The Antarctic Snow Cruiser was a massive vehicle designed by Thomas Pulter in the late 1930s. Intended to facilitate transport in Antarctica, it was a failure: its smooth wheels were unsuitable for gaining traction in the snow and the vehicle’s weight caused it to sink 90cm into the snow. Ironically, the wheels produced more traction when the vehicle drove backwards. The snow cruiser was then used as shelter for the expedition before being abandoned. The start of World War II prevented further funding.

The snow cruiser was rediscovered twice; once in the 1940s – when it only needed air in its tires to become operational – and once in 1958. The fate of the snow cruiser is unknown; it is likely buried deep in the ice or sunk to the bottom of the ocean when the ice shelf it was left on split.

Use of the Snow Cruiser

The snow cruiser is an excellent gimmick for any type of campaign or story:

  • Discovering the Snow Cruiser could be an event/encounter in an Antarctic hex crawl. Wild animals or monsters could make their home in it, and perhaps some useful items were left in the vehicle.
  • Like the original, it could make the core of a makeshift base; it could even be used to hide the entrance to an underground base.
  • A working model may be used by secret agents in a Bond style adventure
  • Vehicles similar to the Snow Cruiser could be used on other planets in a Traveller science fiction campaign, presumably it would especially work on smaller, low gravity worlds.
  • In a steampunk or weird science setting, the snow cruiser may be even bigger than it actually was.
  • According to rumor the original Snow Cruiser was taken by the Soviets. This is almost certainly not true, but in your adventure or story this could very well be the case – Especially if some sort of classified information was left on board, or a secret technology used in the construction of the vehicle (perhaps a new type of nuclear battery or miniature fusion power plant in a Sci Fi context).

Have any Snow, Winter, Arctic themes or ideas to share? Take part in February’s Blog Carnival on The Icy Embrace of Winter!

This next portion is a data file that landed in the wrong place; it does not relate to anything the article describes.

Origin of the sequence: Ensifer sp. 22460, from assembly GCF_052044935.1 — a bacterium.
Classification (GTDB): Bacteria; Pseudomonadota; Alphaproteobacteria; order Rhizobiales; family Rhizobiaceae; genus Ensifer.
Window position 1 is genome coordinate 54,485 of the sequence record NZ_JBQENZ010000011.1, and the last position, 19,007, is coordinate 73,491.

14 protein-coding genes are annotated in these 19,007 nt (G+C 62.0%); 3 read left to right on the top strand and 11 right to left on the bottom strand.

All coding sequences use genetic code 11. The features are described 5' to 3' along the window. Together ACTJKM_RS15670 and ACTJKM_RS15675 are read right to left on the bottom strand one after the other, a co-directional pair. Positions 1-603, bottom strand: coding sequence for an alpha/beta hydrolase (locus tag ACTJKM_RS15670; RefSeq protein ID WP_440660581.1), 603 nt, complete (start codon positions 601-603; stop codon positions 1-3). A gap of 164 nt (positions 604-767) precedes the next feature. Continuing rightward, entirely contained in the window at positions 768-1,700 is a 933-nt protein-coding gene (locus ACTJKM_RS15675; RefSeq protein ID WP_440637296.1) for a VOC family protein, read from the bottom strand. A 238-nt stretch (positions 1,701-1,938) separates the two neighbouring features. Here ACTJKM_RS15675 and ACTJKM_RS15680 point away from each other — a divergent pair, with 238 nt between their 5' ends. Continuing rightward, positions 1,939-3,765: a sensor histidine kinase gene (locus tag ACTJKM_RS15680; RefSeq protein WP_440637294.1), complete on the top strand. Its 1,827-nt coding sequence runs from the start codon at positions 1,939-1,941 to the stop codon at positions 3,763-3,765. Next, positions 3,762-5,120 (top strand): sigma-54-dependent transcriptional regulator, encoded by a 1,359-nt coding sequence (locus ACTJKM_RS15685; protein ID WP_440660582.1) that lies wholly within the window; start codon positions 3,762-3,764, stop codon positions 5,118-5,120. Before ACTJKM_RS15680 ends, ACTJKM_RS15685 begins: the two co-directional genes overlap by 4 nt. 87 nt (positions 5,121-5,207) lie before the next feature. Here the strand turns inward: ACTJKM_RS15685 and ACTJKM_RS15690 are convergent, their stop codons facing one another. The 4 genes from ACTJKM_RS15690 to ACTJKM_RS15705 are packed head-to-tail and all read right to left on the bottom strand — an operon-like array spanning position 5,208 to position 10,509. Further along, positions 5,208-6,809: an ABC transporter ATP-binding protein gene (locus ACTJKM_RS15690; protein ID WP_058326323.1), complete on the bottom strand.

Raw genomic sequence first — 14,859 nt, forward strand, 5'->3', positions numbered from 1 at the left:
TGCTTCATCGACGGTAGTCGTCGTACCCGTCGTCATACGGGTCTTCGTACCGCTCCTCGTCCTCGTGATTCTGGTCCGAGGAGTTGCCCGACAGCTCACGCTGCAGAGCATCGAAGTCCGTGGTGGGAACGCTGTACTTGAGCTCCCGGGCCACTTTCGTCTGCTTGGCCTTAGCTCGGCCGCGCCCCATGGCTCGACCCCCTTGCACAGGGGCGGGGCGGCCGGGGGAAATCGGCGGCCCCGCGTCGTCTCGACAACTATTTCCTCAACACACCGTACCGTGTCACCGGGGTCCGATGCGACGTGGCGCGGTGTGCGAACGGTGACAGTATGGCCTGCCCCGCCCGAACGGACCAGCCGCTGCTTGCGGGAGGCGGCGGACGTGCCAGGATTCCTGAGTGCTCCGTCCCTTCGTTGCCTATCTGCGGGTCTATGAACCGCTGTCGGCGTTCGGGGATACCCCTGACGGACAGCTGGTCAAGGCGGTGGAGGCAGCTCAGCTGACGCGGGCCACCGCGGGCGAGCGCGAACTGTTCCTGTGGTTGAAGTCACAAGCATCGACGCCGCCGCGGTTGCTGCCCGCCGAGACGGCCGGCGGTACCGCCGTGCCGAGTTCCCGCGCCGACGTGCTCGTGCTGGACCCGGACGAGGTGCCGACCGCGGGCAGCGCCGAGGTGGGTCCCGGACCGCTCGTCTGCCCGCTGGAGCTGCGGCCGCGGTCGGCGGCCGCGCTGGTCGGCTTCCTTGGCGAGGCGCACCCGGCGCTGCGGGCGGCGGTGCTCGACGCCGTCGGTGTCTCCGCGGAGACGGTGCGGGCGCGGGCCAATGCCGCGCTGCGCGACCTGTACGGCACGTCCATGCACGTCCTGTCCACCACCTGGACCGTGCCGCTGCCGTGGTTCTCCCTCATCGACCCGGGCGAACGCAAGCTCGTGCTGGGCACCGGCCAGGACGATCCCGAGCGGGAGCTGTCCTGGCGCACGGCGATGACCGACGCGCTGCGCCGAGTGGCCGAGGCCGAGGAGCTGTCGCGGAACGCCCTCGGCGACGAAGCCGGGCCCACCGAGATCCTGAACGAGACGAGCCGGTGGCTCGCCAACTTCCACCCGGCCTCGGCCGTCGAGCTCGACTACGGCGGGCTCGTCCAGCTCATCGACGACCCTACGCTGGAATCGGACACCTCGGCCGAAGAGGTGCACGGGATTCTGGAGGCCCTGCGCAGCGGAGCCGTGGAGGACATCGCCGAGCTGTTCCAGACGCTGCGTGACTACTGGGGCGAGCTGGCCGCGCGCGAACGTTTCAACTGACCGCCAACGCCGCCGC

The Dangers of Winter

Iced Trees. Image by Jake N.
Iced Trees. Image by Jake N.

One of the great things about the Icy Embrace of Winter is that it introduces environmental dangers to an otherwise perfectly hospitable and safe region. The complications caused by these dangers add difficulty to an otherwise normal situation and create a sense of urgency since prolonged exposure to the elements can cause injury or death. Most of the dangers can be mitigated with preparation and technology, but even a modern society can buckle or break down under severe weather conditions.

Here’s a checklist of environmental conditions to consider in a winter scenario:

Snow: The most obvious one. Snow can make travel difficult and even block access to some locations entirely. Even in a modern setting, roads could be uncleared, making access to – or escape from – your adventure locale difficult or impossible. Buildings can be damaged or even collapse under the weight of accumulated snow. Snowfall reduces visibility and can covert tracks, making wilderness orienteering harder.

Ice: Lakes and even rivers can freeze over completely; this allows people on foot, or maybe even horse or car, access to locations they couldn’t go before, but it blocks travel by boat. Ice can be a hazard to shipping even if it’s not a continuous ice cover – famously illustrated by the fate of the Titanic. On land, ice can make roads or other terrain impassable (because it’s slippery) and it can damage or destroy infrastructure.

Wind: Storms and snow can combine to create blizzards. Without protective goggles, this can further reduce visibility – to the point of being essentially blinding. Wind also causes snow drifts and can shift snow into otherwise sheltered places. Wind chill will enhance the effects of low temperature on animals and humans by increasing the rate at which their bodies cool down. And of course, high winds can cause further damage to infrastructure by themselves.

Cold: Prolonged exposure to extreme cold can cause hypothermia and frostbite. Elderly people and infants are more susceptible than adults. Temperature below freezing can damage vegetation, and thus destroy harvests if it’s unseasonal. It can cause pipes to burst. If a city depends on an external source of fresh water – for example brought in by Aqueduct – this can complicate life, though the citizens can always melt ice and snow for drinking water. Remember that cold is relative; a society in a Mediterranean or tropical climate is less prepared to deal with cold than people who live in subarctic regions.

Frostbite: Damage to body tissue caused by cold. A wind chill of -30C will cause frostbite in 30 minutes. Frostbite causes loss of feeling in and a white or pale appearance of fingers, toes, ear lobes or the nose. Extreme frostbite can cause these to essentially die, requiring amputation. It’s not pretty and presumably not something you wish to inflict on your protagonists; but there are always side characters/NPCs.

Hypothermia: If a person’s body temperature drops below 35°C, it can eventually kill. Survivors may still experience lasting damage to internal organs. Warning signs include shivering, memory loss and disorientation, and incoherence. Victims will also appear drowsy and exhausted. This is probably more suitable for a protagonist or player character, and, as it increases the difficulty of regular tasks, much more likely to add drama and tension to a situation than frostbite.

Creatures: In a more fantastic or science fiction setting, winter may bring creatures to inhabited lands that do not normally venture there – The Wendigo, Yetis, ice elementals, or even white dragons. Such creatures may actually also be beneficial, since sources for food are scarce in winter, and their fur or scales may be a valuable commodity.